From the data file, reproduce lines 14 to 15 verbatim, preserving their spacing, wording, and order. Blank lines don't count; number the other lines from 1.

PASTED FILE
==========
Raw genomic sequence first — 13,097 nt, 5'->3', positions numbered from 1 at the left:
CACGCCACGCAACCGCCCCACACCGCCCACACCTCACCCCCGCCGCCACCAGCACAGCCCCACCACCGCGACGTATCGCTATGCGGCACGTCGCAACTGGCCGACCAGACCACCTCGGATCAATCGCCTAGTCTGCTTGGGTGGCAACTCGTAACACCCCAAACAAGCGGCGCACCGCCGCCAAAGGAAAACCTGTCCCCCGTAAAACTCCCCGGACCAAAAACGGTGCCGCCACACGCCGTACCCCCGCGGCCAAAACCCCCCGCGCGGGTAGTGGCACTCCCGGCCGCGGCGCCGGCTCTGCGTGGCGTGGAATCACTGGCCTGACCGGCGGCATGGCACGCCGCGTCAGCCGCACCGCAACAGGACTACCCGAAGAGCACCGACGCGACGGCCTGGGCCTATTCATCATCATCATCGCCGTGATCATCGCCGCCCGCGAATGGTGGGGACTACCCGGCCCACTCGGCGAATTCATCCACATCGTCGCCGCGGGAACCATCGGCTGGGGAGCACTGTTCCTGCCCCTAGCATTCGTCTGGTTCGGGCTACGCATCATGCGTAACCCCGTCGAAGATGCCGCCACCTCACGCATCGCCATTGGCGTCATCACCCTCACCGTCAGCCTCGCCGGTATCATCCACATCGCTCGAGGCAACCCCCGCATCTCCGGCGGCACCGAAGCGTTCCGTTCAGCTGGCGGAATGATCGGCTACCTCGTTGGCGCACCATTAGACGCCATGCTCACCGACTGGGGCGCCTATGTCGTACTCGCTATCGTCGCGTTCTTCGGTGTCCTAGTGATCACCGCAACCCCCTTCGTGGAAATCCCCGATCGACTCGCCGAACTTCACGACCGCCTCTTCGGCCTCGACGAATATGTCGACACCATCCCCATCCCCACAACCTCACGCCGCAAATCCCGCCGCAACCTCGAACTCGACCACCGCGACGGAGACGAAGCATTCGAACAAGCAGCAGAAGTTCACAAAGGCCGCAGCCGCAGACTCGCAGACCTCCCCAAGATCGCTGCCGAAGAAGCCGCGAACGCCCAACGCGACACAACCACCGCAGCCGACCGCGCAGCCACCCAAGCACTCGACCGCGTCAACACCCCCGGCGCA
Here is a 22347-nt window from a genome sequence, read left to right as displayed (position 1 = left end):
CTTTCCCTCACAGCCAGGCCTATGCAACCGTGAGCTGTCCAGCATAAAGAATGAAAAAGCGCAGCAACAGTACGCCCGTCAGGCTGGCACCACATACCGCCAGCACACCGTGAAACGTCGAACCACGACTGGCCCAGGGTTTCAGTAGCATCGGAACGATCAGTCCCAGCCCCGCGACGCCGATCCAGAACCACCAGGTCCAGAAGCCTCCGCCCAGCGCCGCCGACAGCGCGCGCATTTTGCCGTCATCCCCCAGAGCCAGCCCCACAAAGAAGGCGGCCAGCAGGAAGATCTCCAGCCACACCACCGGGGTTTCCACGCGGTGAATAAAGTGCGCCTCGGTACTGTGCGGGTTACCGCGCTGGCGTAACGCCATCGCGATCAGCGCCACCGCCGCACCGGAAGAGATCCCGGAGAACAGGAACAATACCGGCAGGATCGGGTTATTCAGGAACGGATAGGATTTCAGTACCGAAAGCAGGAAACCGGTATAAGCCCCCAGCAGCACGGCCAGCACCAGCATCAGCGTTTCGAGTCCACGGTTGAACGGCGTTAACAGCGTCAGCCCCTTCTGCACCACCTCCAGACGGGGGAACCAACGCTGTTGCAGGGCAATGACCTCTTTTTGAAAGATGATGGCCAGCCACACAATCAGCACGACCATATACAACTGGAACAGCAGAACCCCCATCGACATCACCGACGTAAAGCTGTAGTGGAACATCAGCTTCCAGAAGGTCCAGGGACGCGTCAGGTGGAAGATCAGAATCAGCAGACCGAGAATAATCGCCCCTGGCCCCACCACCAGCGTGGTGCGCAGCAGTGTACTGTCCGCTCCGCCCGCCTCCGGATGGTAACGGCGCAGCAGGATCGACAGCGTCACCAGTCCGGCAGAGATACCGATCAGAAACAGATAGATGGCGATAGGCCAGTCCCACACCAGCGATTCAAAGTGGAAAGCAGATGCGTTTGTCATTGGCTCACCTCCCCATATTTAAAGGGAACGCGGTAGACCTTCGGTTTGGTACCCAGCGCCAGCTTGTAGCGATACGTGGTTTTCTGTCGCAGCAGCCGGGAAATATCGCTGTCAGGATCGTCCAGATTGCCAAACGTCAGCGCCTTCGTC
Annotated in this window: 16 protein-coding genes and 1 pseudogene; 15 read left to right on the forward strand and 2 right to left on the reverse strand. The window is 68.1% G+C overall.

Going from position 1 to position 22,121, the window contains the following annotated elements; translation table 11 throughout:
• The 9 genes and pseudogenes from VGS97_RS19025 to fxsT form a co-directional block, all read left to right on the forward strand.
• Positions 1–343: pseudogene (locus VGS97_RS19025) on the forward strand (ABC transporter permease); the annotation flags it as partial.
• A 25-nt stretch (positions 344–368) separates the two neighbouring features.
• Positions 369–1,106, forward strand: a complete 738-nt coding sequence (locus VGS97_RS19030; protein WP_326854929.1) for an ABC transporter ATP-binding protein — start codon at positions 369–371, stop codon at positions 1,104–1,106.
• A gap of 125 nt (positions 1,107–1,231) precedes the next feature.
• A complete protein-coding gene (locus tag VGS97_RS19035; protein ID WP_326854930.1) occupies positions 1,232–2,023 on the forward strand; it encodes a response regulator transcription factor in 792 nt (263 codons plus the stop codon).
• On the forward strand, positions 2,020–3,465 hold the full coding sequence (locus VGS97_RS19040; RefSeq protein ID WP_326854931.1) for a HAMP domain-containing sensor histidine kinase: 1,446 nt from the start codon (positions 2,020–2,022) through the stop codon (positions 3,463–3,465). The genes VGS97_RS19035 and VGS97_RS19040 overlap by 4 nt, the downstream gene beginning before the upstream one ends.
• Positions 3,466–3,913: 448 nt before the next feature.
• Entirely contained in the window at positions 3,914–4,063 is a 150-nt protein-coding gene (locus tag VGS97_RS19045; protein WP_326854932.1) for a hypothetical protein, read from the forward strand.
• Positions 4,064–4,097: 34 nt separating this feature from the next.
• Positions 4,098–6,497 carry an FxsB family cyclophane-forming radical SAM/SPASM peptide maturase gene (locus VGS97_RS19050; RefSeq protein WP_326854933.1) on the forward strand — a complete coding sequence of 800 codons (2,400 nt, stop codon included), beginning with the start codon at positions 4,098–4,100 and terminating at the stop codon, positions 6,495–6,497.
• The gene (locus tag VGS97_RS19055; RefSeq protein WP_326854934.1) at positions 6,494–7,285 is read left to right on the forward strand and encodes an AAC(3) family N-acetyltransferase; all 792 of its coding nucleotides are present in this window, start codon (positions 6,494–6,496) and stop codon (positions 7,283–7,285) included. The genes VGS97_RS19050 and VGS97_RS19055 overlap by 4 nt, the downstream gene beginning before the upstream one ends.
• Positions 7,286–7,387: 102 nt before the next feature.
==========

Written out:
• Positions 3,466–3,913: 448 nt before the next feature.
• Entirely contained in the window at positions 3,914–4,063 is a 150-nt protein-coding gene (locus tag VGS97_RS19045; protein WP_326854932.1) for a hypothetical protein, read from the forward strand.